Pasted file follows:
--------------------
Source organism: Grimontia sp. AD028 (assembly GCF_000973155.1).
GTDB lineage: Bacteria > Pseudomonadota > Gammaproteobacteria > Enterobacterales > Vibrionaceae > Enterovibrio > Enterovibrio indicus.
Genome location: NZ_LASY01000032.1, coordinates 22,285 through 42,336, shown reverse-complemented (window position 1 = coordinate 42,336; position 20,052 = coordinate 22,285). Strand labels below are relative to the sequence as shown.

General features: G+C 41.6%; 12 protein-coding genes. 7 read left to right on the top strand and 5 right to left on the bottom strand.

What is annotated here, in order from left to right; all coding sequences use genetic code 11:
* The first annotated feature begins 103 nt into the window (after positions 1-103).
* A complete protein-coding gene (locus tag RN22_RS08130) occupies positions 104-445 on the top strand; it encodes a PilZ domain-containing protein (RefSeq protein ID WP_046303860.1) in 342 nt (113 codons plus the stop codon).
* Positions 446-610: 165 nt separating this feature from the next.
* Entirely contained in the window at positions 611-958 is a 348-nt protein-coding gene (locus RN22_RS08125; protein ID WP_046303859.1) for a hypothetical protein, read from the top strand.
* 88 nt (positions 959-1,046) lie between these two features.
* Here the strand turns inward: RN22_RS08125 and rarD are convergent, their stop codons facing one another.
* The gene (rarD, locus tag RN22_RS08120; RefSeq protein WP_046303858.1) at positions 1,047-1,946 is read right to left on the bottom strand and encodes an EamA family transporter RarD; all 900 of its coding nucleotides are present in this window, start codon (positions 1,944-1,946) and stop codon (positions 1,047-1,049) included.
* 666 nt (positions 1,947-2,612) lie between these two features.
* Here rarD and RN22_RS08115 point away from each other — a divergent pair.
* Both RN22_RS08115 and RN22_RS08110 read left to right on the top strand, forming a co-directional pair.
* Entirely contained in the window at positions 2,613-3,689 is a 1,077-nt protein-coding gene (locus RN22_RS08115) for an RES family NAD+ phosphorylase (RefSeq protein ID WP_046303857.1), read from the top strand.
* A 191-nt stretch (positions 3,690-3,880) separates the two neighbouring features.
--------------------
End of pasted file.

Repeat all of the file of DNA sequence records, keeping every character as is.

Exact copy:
Source organism: Grimontia sp. AD028 (assembly GCF_000973155.1).
GTDB lineage: Bacteria > Pseudomonadota > Gammaproteobacteria > Enterobacterales > Vibrionaceae > Enterovibrio > Enterovibrio indicus.
Genome location: NZ_LASY01000032.1, coordinates 22,285 through 42,336, shown reverse-complemented (window position 1 = coordinate 42,336; position 20,052 = coordinate 22,285). Strand labels below are relative to the sequence as shown.

General features: G+C 41.6%; 12 protein-coding genes. 7 read left to right on the top strand and 5 right to left on the bottom strand.

What is annotated here, in order from left to right; all coding sequences use genetic code 11:
* The first annotated feature begins 103 nt into the window (after positions 1-103).
* A complete protein-coding gene (locus tag RN22_RS08130) occupies positions 104-445 on the top strand; it encodes a PilZ domain-containing protein (RefSeq protein ID WP_046303860.1) in 342 nt (113 codons plus the stop codon).
* Positions 446-610: 165 nt separating this feature from the next.
* Entirely contained in the window at positions 611-958 is a 348-nt protein-coding gene (locus RN22_RS08125; protein ID WP_046303859.1) for a hypothetical protein, read from the top strand.
* 88 nt (positions 959-1,046) lie between these two features.
* Here the strand turns inward: RN22_RS08125 and rarD are convergent, their stop codons facing one another.
* The gene (rarD, locus tag RN22_RS08120; RefSeq protein WP_046303858.1) at positions 1,047-1,946 is read right to left on the bottom strand and encodes an EamA family transporter RarD; all 900 of its coding nucleotides are present in this window, start codon (positions 1,944-1,946) and stop codon (positions 1,047-1,049) included.
* 666 nt (positions 1,947-2,612) lie between these two features.
* Here rarD and RN22_RS08115 point away from each other — a divergent pair.
* Both RN22_RS08115 and RN22_RS08110 read left to right on the top strand, forming a co-directional pair.
* Entirely contained in the window at positions 2,613-3,689 is a 1,077-nt protein-coding gene (locus RN22_RS08115) for an RES family NAD+ phosphorylase (RefSeq protein ID WP_046303857.1), read from the top strand.
* A 191-nt stretch (positions 3,690-3,880) separates the two neighbouring features.